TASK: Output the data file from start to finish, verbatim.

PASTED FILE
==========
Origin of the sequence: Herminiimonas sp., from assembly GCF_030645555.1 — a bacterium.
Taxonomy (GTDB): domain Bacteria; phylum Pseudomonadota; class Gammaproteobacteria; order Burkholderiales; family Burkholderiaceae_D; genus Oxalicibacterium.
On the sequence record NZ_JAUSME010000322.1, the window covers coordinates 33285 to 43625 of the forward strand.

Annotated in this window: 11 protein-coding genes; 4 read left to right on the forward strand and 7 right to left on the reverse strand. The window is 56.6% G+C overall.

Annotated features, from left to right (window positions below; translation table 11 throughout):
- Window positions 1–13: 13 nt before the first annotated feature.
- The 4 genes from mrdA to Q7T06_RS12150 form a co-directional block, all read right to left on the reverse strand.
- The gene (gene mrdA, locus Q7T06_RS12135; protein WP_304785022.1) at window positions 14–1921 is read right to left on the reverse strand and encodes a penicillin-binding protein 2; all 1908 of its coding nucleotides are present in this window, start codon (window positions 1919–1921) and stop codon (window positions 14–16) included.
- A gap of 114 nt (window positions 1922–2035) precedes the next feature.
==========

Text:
Origin of the sequence: Herminiimonas sp., from assembly GCF_030645555.1 — a bacterium.
Taxonomy (GTDB): domain Bacteria; phylum Pseudomonadota; class Gammaproteobacteria; order Burkholderiales; family Burkholderiaceae_D; genus Oxalicibacterium.
On the sequence record NZ_JAUSME010000322.1, the window covers coordinates 33285 to 43625 of the forward strand.

Annotated in this window: 11 protein-coding genes; 4 read left to right on the forward strand and 7 right to left on the reverse strand. The window is 56.6% G+C overall.

Annotated features, from left to right (window positions below; translation table 11 throughout):
- Window positions 1–13: 13 nt before the first annotated feature.
- The 4 genes from mrdA to Q7T06_RS12150 form a co-directional block, all read right to left on the reverse strand.
- The gene (gene mrdA, locus Q7T06_RS12135; protein WP_304785022.1) at window positions 14–1921 is read right to left on the reverse strand and encodes a penicillin-binding protein 2; all 1908 of its coding nucleotides are present in this window, start codon (window positions 1919–1921) and stop codon (window positions 14–16) included.
- A gap of 114 nt (window positions 1922–2035) precedes the next feature.